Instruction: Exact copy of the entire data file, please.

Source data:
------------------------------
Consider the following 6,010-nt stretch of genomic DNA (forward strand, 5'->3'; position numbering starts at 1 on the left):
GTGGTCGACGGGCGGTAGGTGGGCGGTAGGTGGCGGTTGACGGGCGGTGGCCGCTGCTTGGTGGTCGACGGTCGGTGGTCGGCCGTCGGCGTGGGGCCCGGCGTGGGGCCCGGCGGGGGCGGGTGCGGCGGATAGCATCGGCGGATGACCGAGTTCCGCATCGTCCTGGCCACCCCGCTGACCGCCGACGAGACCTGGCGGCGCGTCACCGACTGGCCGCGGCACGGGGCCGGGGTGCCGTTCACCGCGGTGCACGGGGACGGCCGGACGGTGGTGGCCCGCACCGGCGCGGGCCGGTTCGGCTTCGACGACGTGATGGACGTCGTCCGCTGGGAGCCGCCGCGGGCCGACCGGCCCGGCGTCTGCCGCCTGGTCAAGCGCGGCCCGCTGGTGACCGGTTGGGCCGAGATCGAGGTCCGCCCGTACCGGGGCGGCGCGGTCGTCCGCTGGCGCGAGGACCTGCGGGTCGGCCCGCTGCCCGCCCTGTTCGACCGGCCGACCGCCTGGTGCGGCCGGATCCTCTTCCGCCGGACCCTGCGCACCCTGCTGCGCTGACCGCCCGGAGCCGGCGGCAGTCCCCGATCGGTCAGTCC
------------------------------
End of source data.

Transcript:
Consider the following 6,010-nt stretch of genomic DNA (forward strand, 5'->3'; position numbering starts at 1 on the left):
GTGGTCGACGGGCGGTAGGTGGGCGGTAGGTGGCGGTTGACGGGCGGTGGCCGCTGCTTGGTGGTCGACGGTCGGTGGTCGGCCGTCGGCGTGGGGCCCGGCGTGGGGCCCGGCGGGGGCGGGTGCGGCGGATAGCATCGGCGGATGACCGAGTTCCGCATCGTCCTGGCCACCCCGCTGACCGCCGACGAGACCTGGCGGCGCGTCACCGACTGGCCGCGGCACGGGGCCGGGGTGCCGTTCACCGCGGTGCACGGGGACGGCCGGACGGTGGTGGCCCGCACCGGCGCGGGCCGGTTCGGCTTCGACGACGTGATGGACGTCGTCCGCTGGGAGCCGCCGCGGGCCGACCGGCCCGGCGTCTGCCGCCTGGTCAAGCGCGGCCCGCTGGTGACCGGTTGGGCCGAGATCGAGGTCCGCCCGTACCGGGGCGGCGCGGTCGTCCGCTGGCGCGAGGACCTGCGGGTCGGCCCGCTGCCCGCCCTGTTCGACCGGCCGACCGCCTGGTGCGGCCGGATCCTCTTCCGCCGGACCCTGCGCACCCTGCTGCGCTGACCGCCCGGAGCCGGCGGCAGTCCCCGATCGGTCAGTCC